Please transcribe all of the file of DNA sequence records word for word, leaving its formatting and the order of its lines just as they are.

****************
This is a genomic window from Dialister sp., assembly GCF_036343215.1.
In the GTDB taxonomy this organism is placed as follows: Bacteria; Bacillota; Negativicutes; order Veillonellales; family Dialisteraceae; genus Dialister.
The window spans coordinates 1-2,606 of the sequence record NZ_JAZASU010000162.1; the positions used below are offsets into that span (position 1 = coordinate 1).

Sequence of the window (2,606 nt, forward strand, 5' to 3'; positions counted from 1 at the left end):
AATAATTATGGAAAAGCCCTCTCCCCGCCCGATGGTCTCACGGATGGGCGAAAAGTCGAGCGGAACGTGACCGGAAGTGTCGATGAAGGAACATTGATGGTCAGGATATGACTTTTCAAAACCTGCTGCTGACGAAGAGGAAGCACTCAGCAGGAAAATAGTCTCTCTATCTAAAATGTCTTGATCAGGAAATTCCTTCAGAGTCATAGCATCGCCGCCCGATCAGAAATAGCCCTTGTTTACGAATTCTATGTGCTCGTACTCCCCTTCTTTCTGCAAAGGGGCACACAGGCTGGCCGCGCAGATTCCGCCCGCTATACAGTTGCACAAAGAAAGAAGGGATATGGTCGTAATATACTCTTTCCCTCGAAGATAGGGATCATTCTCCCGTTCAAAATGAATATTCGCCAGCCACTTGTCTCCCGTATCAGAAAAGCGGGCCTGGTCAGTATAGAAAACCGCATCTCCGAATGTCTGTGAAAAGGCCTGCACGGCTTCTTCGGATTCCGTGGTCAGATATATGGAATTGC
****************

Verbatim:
This is a genomic window from Dialister sp., assembly GCF_036343215.1.
In the GTDB taxonomy this organism is placed as follows: Bacteria; Bacillota; Negativicutes; order Veillonellales; family Dialisteraceae; genus Dialister.
The window spans coordinates 1-2,606 of the sequence record NZ_JAZASU010000162.1; the positions used below are offsets into that span (position 1 = coordinate 1).

Sequence of the window (2,606 nt, forward strand, 5' to 3'; positions counted from 1 at the left end):
AATAATTATGGAAAAGCCCTCTCCCCGCCCGATGGTCTCACGGATGGGCGAAAAGTCGAGCGGAACGTGACCGGAAGTGTCGATGAAGGAACATTGATGGTCAGGATATGACTTTTCAAAACCTGCTGCTGACGAAGAGGAAGCACTCAGCAGGAAAATAGTCTCTCTATCTAAAATGTCTTGATCAGGAAATTCCTTCAGAGTCATAGCATCGCCGCCCGATCAGAAATAGCCCTTGTTTACGAATTCTATGTGCTCGTACTCCCCTTCTTTCTGCAAAGGGGCACACAGGCTGGCCGCGCAGATTCCGCCCGCTATACAGTTGCACAAAGAAAGAAGGGATATGGTCGTAATATACTCTTTCCCTCGAAGATAGGGATCATTCTCCCGTTCAAAATGAATATTCGCCAGCCACTTGTCTCCCGTATCAGAAAAGCGGGCCTGGTCAGTATAGAAAACCGCATCTCCGAATGTCTGTGAAAAGGCCTGCACGGCTTCTTCGGATTCCGTGGTCAGATATATGGAATTGC